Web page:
Experimental reconstruction of temperature - altitude in the past remain often elusive. With the development of a combined vacuum crushing and sieving system (CVCS), it is now possible to determine paleotemperatures from the noble gases dissolved in minute amounts of water from inclusions in speleothems that have grown under a broad range of climatic conditions. Here we present noble gas temperature (NGT) estimates during the last deglaciation, which are based on two stalagmites from Milandre Cave (stalagmite M6) and Grotte aux Fées de Vallorbe (stalagmite GEF1), Jura Mountains, Switzerland. The caves are located at different geographical altitudes (Milandre Cave: 373 m a.s.l. and Grotte aux Fées de Vallorbe: 895 m a.s.l.) and thus allow for a reconstruction of the respective temperature – altitude gradients within Switzerland during the last deglaciation. Our reconstruction shows that the past temperature – altitude gradients are within 1σ error in agreement with the modern temperature – altitude gradient, suggesting that the local temperature – altitude gradient was rather stable over time. In addition to the noble gas analysis, we complemented our study with deuterium (δDFI) and oxygen isotope (δ18OFI) measurements of fluid inclusion water. In combination with NGTs, this allows us to reconstruct the past δ18OFI – δDFI / temperature relation. These reconstructions show that the temporal temperature sensitivity of δ18OFI and δDFI (Δ(δ18OFI) / Δ(T) and Δ(δDFI) / Δ(T)) seems to be stable over time and therefore support the use of water isotopes for temperature reconstructions in Switzerland.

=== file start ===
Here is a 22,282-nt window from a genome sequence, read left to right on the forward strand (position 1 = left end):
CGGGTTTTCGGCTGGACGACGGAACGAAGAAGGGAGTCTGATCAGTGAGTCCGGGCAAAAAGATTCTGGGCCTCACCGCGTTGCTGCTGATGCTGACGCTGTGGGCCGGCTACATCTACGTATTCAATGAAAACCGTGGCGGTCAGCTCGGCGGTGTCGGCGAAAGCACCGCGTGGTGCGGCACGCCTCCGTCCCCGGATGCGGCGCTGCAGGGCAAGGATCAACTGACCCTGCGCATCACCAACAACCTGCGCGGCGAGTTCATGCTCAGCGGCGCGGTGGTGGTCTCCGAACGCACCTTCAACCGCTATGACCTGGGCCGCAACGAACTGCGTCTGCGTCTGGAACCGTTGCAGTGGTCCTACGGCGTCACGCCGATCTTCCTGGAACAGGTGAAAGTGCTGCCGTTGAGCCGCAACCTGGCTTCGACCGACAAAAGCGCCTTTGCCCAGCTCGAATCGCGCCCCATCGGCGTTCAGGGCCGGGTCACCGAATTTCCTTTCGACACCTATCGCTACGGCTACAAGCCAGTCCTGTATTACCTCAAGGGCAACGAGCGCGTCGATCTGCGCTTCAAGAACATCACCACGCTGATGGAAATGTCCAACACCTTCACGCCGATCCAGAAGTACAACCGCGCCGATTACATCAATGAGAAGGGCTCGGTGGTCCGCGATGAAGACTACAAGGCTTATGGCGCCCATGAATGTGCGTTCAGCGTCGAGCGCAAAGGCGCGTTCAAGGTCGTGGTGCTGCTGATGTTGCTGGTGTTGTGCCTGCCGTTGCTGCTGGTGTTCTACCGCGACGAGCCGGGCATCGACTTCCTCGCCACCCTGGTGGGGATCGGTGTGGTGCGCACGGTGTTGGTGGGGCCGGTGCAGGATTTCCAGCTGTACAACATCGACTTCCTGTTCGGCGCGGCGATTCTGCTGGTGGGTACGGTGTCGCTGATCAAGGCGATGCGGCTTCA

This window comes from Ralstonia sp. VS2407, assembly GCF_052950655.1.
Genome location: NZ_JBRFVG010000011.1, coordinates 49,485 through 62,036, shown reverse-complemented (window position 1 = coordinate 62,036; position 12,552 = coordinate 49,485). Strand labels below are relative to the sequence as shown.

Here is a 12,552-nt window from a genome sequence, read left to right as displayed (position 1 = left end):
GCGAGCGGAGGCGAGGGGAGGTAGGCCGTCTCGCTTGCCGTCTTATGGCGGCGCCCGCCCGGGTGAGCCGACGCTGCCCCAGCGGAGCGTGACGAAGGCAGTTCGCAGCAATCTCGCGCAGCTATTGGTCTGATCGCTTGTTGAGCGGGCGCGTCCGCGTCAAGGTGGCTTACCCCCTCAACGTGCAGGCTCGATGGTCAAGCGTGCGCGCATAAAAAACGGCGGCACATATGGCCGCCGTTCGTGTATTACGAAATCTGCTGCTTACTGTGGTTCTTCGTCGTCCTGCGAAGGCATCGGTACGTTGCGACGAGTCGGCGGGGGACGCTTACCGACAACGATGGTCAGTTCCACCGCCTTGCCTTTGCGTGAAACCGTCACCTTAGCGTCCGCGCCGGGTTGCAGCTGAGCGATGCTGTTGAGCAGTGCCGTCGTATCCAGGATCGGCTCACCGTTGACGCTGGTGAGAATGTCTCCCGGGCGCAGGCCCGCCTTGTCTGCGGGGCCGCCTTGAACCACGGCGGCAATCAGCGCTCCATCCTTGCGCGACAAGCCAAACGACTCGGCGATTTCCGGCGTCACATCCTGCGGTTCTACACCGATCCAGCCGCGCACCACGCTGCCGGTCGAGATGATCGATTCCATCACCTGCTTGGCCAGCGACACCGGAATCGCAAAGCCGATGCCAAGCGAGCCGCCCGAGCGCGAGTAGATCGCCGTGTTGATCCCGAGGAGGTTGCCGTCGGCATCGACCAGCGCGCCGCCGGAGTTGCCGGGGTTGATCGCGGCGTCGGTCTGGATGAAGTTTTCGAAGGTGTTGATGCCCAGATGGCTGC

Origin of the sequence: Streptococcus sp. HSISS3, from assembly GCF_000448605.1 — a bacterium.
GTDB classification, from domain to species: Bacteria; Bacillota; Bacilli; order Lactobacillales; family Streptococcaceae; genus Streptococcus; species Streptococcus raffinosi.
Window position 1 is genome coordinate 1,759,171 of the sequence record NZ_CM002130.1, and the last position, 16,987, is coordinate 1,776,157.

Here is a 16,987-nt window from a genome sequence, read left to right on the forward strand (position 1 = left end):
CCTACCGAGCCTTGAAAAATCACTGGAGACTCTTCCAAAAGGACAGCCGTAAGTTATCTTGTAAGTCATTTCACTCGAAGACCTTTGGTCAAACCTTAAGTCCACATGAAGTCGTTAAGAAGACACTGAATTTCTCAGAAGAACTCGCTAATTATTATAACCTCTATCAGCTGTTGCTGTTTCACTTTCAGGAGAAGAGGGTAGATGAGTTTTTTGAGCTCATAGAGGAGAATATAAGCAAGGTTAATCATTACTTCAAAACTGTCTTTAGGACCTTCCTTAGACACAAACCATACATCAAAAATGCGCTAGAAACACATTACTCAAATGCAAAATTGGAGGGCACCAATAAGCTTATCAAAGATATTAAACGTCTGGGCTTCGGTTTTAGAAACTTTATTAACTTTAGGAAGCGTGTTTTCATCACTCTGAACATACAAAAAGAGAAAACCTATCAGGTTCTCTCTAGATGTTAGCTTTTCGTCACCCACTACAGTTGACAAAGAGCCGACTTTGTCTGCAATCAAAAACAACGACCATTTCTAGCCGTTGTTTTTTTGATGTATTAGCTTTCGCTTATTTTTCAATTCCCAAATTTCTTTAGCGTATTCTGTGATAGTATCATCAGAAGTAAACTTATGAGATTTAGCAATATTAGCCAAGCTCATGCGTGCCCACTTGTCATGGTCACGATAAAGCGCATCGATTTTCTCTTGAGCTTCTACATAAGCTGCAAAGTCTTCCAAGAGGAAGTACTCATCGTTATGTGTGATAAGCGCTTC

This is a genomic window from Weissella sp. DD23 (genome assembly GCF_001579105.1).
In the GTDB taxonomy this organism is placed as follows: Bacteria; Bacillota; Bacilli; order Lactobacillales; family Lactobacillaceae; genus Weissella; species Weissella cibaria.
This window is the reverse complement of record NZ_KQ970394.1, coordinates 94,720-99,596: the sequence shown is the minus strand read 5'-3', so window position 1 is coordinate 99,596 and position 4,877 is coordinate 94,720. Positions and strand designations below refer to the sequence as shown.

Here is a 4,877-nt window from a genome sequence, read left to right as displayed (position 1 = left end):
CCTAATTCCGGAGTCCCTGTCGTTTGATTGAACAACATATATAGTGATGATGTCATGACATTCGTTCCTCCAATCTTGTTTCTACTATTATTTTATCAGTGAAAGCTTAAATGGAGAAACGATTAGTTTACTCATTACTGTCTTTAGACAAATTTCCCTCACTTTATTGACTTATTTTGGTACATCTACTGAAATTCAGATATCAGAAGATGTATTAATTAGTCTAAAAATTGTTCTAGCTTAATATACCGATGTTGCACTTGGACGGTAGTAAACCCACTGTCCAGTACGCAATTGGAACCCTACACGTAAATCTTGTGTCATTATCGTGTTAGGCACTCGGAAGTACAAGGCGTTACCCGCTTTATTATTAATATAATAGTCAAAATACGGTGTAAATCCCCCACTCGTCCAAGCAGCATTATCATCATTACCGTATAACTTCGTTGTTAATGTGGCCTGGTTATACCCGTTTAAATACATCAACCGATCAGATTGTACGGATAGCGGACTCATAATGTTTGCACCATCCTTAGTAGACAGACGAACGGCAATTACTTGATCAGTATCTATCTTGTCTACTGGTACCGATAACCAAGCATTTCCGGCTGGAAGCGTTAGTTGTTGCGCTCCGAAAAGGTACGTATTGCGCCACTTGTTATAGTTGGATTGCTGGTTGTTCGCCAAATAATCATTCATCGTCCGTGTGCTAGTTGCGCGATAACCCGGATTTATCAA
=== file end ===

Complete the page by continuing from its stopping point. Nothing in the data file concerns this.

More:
Bibliographical noteFunding Information:
We would like to thank A. Süesli, D. Niederer, and U. Menet for their constant and highly appreciated support in the noble gas laboratory. Frequent discussions with all members of the Environmental Isotope group at Eawag and the members of the Stalclim project (grant no. CRSI22-132646/1) are greatly acknowledged. We also thank Prof. Dr. Christoph Spötl and another anonymous reviewer for their helpful comments on an earlier version of our work which significantly improved our study. This work was supported by the Swiss National Science Foundation (grant no. 200021_155891/1 ). We thank EAWAG for providing an additional grant for supporting Elaheh Ghadiri.
- stable isotope
- temperature – altitude gradient